Step-by-Step: Installing and Configuring FireDaemon
April 28, 2002


FireDaemon is a very cool program that turns almost any program into a daemon or service.  A service is a program that runs in the background all the time, regardless if somebody is logged in or not.  This is very useful for certain programs that you would like running all the time. 

You may ask: What if I put a shortcut to the program I want in the startup folder of the start menu?  Won't that work?  Answer: Sort of.  If you put a program in the startup folder in the start menu, it will run when Windows is loaded.  However, if you setup Windows so that it requires you to login, then the program in the startup folder won't run until login is complete.  Also, it will only run if the proper person logs in.  A service runs all the time, regardless of who is or is not logged in.

FireDaemon will work with Windows NT v4.0 Workstation or Server with Service Pack 4 or later installed. It will also work with Windows 2000 Professional and Advanced Server with Service Pack 1 installed. It is not designed to work with Windows 95/98. 

Let's get started. 

Download FireDaemon from http://www.firedaemon.com  The version I downloaded is named "fd009c-fdui10R3.exe"

Double click on it to start installation.  You'll get a dialog box that asks if you would like to continue.  Click "Yes".

Setup has begin.  Click "Next".

More Information.  Click "Next".

Here you get to choose which directory FireDaemon is installed in.  The default directory is fine.  Click "Next".

Now you get to choose the program group name.  The default is fine.  Click "Next".  Wow you can see some of the programs I have installed on my computer here.  How embarrassing.

Now we're ready to install.  Click "Install".

Now we're done.  Click "Finish".

Now that we have FireDaemon installed, let's setup one of our favorite programs to run as a service.  We'll setup FREEping as a service.

There are two ways to setup FireDaemon, by command line or by graphical interface.  We'll go the command line method because it's so much funner.  So much more fun.  Whaterver.

Go: "Start" -> "Programs" -> "FireDaemon" -> "FireDaemon v0.09c"
You'll see this lovely window.

Now type in the service name at the prompt.  Like the prompt says, the name can have no spaces.  We'll go with "FREEping".  Hit Enter.

The easiest way to do the next few windows is to find the shortcut for the application you're trying to turn into a service and look at the properties.  Then you can simply cut and paste instead of typing and risking making mistakes.  Don't copy the parentheses marks.  The "" marks.  Here is the properties page of FREEping.

You now need to type in the Application Working Directory.  This is the directory in which FREEping is installed.  I'll enter: "C:\Program Files\FREEping"

Now enter the full path and name for the executable.  I'll enter: "C:\Program Files\FREEping\FREEping.exe"

Here you type in any options your application requires.  Since FREEping doesn't require any switches, just press "Enter".

Prompt 5 asks whether or not to automatically restart the application if for any reason it crashes or fails.  Type in "y".

For the processor affinity mask, just enter "0".  If you want more information about what this settings is for, you can read the documentation.  However, "0" is just fine.

The Process Priority allows you to determine how much time the Process Scheduler allocates to the subprocess. Again, you can safely type in "0".  Trust me :)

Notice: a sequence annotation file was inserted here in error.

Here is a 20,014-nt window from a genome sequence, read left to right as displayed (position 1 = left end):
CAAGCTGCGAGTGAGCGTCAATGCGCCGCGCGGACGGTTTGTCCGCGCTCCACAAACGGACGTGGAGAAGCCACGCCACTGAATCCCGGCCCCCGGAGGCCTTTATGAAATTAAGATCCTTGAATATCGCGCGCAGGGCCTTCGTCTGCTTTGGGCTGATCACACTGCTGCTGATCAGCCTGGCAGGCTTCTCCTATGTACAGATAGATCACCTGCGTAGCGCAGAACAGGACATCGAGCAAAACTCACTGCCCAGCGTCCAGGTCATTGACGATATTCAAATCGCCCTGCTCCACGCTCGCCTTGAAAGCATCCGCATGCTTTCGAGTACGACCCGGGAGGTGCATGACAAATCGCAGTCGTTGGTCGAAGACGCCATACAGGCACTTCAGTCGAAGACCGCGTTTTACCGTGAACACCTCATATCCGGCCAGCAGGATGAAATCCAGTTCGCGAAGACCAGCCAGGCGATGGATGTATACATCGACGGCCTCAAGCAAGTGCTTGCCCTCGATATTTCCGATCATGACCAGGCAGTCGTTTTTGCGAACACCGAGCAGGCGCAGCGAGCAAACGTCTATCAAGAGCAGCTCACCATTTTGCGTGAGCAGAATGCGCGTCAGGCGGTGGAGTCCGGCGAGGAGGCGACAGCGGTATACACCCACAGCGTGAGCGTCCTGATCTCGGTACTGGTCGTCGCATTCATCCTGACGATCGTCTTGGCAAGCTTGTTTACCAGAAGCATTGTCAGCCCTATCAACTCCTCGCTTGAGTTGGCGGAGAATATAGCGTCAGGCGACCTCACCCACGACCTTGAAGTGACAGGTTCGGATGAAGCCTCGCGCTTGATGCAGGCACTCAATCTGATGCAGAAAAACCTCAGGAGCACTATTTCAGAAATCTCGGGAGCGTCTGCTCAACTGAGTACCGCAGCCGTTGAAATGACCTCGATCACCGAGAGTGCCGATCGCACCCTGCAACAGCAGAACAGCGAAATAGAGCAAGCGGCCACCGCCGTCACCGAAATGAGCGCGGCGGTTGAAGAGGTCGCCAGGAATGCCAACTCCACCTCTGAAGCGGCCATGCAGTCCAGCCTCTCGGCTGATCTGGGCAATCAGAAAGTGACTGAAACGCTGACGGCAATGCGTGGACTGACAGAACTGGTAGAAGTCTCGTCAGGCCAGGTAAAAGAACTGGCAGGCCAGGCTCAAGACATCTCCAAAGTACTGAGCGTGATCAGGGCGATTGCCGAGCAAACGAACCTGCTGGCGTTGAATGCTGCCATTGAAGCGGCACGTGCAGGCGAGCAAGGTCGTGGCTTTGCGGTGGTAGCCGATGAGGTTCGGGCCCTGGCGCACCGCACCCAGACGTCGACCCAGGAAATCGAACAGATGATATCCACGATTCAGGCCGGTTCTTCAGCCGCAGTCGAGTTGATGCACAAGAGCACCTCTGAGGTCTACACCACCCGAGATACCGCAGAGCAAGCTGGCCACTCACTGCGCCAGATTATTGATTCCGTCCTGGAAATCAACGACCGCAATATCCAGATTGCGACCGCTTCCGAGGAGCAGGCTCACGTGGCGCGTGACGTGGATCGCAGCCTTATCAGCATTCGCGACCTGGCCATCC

Now you get to choose whether or not the application will be able to interact with the desktop or not.  If you want it to run completely in the background, then type "n".  If you want to be able to still interact with the program, then type "y".  We can change this option later.  For now, let's say no.

Do we want the service to auto start?  Of course we do.  Type "y".

Hit enter and you should see this happy message. "Service successfully installed!"

Press Enter to continue and the window closes.  Now let's take a look to see if this thing really works.

Go to: "Start" -> "Settings" -> "Control Panel" -> "Administrative Tools" -> "Services".

You'll see a list of all the services running on your computer.

Find the one that is labeled "FireDaemon Service:.....".  Right click on the name and select "Properties".  As you can see, the service is currently stopped.  This is because we just created it.  Upon the next reboot of your computer, it will be running. 

To make it run now, simply press "Start".  You should see "Service status: Started".

Now let's go over a few things.  Remember how we made it so that the service does not interact with the desktop?  How do we change this?  Easy, go to the "Log On" tab and check the box labeled "Allow service to interact with desktop".  Simple.  Next time you start the service, the FREEping window will pop up.  Now try closing the window to FREEping.  What happens?  It keeps coming back up!  Why?  Remember that we set it so that if FREEping fails, it automatically restarts.  Pretty cool eh?

It would be best to uncheck the box that allows the service to interact with the desktop and let it run in the background.  You may ask: Well, if the program cannot interact with the desktop, how do I make changes to FREEping, like adding different IP addresses to ping?  Easy my friend.  All you have to do is open up FREEping from the start menu, make the changes you want and then close the program.  Next, go to your Services window and restart the "FireDaemon: FREEping" service.  When it finishes restarting, the service will be running with your new changes.

There you go.  As you can see, FireDaemon is a very handy program that will serve you well.  We used FREEping as the example here, but there are many other programs you could run as a service instead.

Good luck!

Brian
 



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